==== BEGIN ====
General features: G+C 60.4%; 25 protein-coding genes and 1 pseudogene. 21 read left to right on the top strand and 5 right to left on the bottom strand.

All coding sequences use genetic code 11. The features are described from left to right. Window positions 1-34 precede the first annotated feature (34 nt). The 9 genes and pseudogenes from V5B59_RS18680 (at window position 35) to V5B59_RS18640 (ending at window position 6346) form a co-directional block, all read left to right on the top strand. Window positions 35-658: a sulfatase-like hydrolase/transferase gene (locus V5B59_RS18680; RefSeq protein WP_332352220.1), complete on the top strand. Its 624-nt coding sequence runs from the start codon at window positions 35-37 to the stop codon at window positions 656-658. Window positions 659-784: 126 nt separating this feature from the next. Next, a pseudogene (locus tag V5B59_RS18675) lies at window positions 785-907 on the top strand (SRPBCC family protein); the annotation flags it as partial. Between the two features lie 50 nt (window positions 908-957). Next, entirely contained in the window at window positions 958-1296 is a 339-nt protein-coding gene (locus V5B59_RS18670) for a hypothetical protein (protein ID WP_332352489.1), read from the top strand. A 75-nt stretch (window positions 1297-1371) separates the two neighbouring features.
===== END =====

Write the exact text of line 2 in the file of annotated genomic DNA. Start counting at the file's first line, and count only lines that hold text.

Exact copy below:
All coding sequences use genetic code 11. The features are described from left to right. Window positions 1-34 precede the first annotated feature (34 nt). The 9 genes and pseudogenes from V5B59_RS18680 (at window position 35) to V5B59_RS18640 (ending at window position 6346) form a co-directional block, all read left to right on the top strand. Window positions 35-658: a sulfatase-like hydrolase/transferase gene (locus V5B59_RS18680; RefSeq protein WP_332352220.1), complete on the top strand. Its 624-nt coding sequence runs from the start codon at window positions 35-37 to the stop codon at window positions 656-658. Window positions 659-784: 126 nt separating this feature from the next. Next, a pseudogene (locus tag V5B59_RS18675) lies at window positions 785-907 on the top strand (SRPBCC family protein); the annotation flags it as partial. Between the two features lie 50 nt (window positions 908-957). Next, entirely contained in the window at window positions 958-1296 is a 339-nt protein-coding gene (locus V5B59_RS18670) for a hypothetical protein (protein ID WP_332352489.1), read from the top strand. A 75-nt stretch (window positions 1297-1371) separates the two neighbouring features.